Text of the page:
Critical Essay

Original Shakespeare vs No Fear Shakespeare

Compare a brief passage from a Shakespeare play not on our reading list to its No Fear Shakespeare translation into modern English prose.

Your passage should be short enough that you can thoroughly analyze it in a brief essay. For this assignment, it’s better to pick fewer lines and analyze them in greater depth than the reverse. Somewhere between 5 and 10 lines should probably be about right.

Comparing Shakespeare’s language to a bland modernization of it — a modernization that delivers all of the information in the passage but none of its magic — should help you see how things like sound patterning, word choice, and syntax can transform a mere vehicle for conveying ideas into an amusement park ride for its readers’ minds.

So use the No Fear modernization as a tool to help you sharpen your perception of verbal nuances, to help you see more of what’s going on in the language than you might otherwise have noticed.

Reproduce both versions of the passage early in your essay and refer to them frequently throughout your analysis.

Begin your paper with a genuine question about how the original differs from the modern version. Make that question the last sentence of your first paragraph. The rest of the essay should answer this question. Present your analysis in a clear and well-organized manner. Each paragraph should deal with a specific element of the passage, explain how that element works, and present its main point in a clear topic sentence. Draw your conclusions in your final paragraph, briefly summing up your answers to the question posed at the start of the essay. (See the Sample Essay for a model of this format.)

Read both versions of the passage slowly, carefully, and repeatedly in order to make worthwhile observations. Your assignment is to analyze the translations themselves, not the character who speaks the lines, or the plot they’re involved in, or the themes or ideas they express. So don’t get bogged down in plot summary or paraphrase or other abstractions. Make everything you say in your analysis relate directly to the actual words of the text. Don’t get sidetracked; stick with the words. The more specific you are, the stronger your analysis will be.

Make your prose as clear and concise as possible. Don’t waste your time (or mine!) trying to sound impressive. Write, instead, in a conversational voice: the clear, plainspoken, engaging voice of a person talking about a subject they find interesting. Don’t let your essay run longer than what you have to say. Make every word count. One sentence that has something to say is better than a paragraph that doesn’t.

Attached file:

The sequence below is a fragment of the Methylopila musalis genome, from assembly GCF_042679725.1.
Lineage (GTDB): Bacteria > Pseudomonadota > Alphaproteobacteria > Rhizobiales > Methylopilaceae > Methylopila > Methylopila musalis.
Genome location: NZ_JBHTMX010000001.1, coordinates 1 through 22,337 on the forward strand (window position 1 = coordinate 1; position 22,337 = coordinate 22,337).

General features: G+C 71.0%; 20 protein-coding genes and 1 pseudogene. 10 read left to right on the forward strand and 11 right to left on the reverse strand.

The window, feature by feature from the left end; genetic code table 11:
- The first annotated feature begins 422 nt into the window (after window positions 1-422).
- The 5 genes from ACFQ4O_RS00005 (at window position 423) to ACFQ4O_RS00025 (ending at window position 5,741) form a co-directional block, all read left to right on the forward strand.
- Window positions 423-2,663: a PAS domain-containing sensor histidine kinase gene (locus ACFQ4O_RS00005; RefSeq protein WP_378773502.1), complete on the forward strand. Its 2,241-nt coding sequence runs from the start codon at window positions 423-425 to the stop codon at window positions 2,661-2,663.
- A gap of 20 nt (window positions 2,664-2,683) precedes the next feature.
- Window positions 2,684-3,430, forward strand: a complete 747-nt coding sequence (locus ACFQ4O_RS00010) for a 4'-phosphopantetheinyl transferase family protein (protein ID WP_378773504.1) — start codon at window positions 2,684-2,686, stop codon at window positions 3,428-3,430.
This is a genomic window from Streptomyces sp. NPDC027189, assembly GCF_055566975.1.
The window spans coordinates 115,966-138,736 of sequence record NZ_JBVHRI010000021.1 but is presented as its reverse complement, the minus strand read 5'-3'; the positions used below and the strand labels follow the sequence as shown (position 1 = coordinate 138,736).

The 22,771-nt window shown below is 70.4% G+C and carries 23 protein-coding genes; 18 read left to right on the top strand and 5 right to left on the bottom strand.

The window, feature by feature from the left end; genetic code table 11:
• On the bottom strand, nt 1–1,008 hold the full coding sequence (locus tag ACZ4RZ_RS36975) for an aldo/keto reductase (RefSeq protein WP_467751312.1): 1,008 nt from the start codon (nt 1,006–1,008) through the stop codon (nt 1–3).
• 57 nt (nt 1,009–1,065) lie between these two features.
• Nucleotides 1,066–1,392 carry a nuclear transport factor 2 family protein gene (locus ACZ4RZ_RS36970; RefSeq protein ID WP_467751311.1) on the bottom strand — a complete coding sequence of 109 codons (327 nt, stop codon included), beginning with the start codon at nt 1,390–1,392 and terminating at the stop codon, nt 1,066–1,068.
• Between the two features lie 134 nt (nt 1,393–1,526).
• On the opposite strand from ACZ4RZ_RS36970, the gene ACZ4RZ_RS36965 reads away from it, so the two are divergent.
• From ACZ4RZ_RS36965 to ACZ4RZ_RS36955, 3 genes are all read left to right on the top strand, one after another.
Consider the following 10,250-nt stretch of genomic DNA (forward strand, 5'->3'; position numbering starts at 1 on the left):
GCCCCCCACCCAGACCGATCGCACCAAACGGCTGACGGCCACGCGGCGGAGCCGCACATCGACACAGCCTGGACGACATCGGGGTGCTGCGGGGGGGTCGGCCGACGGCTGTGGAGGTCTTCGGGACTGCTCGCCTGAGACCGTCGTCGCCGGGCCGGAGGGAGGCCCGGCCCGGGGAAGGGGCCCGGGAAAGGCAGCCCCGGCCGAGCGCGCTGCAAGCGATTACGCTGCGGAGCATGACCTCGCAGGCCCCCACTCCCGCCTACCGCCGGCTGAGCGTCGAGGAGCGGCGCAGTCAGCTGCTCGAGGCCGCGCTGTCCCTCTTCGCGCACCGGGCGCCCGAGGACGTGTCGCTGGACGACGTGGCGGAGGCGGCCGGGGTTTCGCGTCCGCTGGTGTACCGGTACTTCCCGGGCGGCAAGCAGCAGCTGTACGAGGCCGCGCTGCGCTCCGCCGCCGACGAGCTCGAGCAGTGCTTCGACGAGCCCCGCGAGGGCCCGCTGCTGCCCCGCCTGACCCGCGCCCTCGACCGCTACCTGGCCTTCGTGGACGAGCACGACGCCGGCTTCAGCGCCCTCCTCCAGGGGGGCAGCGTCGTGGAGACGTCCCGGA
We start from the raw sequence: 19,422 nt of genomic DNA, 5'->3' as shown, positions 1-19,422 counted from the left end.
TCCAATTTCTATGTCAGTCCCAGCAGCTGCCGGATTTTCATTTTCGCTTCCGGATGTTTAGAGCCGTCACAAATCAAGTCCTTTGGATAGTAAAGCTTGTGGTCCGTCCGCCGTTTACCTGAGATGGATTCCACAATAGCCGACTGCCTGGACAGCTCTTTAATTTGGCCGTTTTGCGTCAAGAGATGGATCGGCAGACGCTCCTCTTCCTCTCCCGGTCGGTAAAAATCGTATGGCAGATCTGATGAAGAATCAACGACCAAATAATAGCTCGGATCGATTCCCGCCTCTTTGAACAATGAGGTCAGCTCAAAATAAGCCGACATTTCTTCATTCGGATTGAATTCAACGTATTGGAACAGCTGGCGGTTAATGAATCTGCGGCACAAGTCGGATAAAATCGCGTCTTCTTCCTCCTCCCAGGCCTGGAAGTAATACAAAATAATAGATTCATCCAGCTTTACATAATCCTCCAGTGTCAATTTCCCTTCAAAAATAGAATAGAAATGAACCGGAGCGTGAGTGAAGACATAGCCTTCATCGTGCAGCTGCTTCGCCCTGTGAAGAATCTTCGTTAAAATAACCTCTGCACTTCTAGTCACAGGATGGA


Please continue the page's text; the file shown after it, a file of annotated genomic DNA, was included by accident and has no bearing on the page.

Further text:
Your essay should be between 500–800 words, not counting the original and modernized passages you quote at the start your essay.

Use MLA Format for quotations and citations. (See also: Document Format, Citation Format, How to Quote Shakespeare, and Documenting Sources.)

Submit your essay through the TurnItIn link on the class Blackboard page labeled “3306 Critical Essay – summer ’17.” You needn’t submit a hard copy version of your essay.

Due Dates:

    If you want my comments on your essay, you must submit it on or before Monday, July 31.
    (Please Note: You will NOT be able to revise and then re-submit your paper after seeing my comments.)

  • FINAL DEADLINE: August 5
    Although I will make few or no comments on essays submitted after Monday, July 31, I will grade these papers just the same as those turned in by the earlier date.

Suggested Shakespearean Passages

This is merely a list of suggestions; you can analyze any Shakespearean passage as long as it comes from a play not on the syllabus. (Note that most of these passages are too long for the assignment, so you’ll need to select a shorter section for your essay.) Feel free to consult with me about selecting a passage.

The line numbers are from the Pelican Shakespeare edition. (Line numbers vary from edition to edition primarily because typesetting choices — such as page, margin, and font sizes — determine the length of prose lines. Therefore prose always skews the line numbers of the subsequent lines in any scene where it occurs.)

The No Fear Shakespeare editions are available at:

Antony and Cleopatra
     (2.2.201–28) “The barge she sat in, like a burnished throne”

As You Like It
     (2.7.138–65) “All the world’s a stage”

     (1.2.129–59) “O that this too, too sullied flesh would melt”
     (2.2.487–544) “Now I am alone” 

     (3.1.56–88) “To be, or not to be — that is the question”

Henry V
     (Prologue.1–34) “O for a Muse of fire, that would ascend”

Julius Caesar
     (3.2.73–107) “Friends, Romans, countrymen, lend me your ears”

     (5.5.17–28) “She should have died hereafter”

     (1.5.37–53) “The raven himself is hoarse”

The Merchant of Venice
     (3.1.54–67) “Hath not a Jew eyes?”

     (4.1.182–203) “The quality of mercy is not strained”

Richard II

     (2.1.31–66) “This royal throne of kings”

Richard III
     (1.1.1–31) “Now is the winter of our discontent”

Romeo and Juliet
     (2.2.1–32) “But soft, what light through yonder window breaks?”
     (3.2.1–31) “Gallop apace, you fiery-footed steeds”

Page Last Updated: 28 June 2017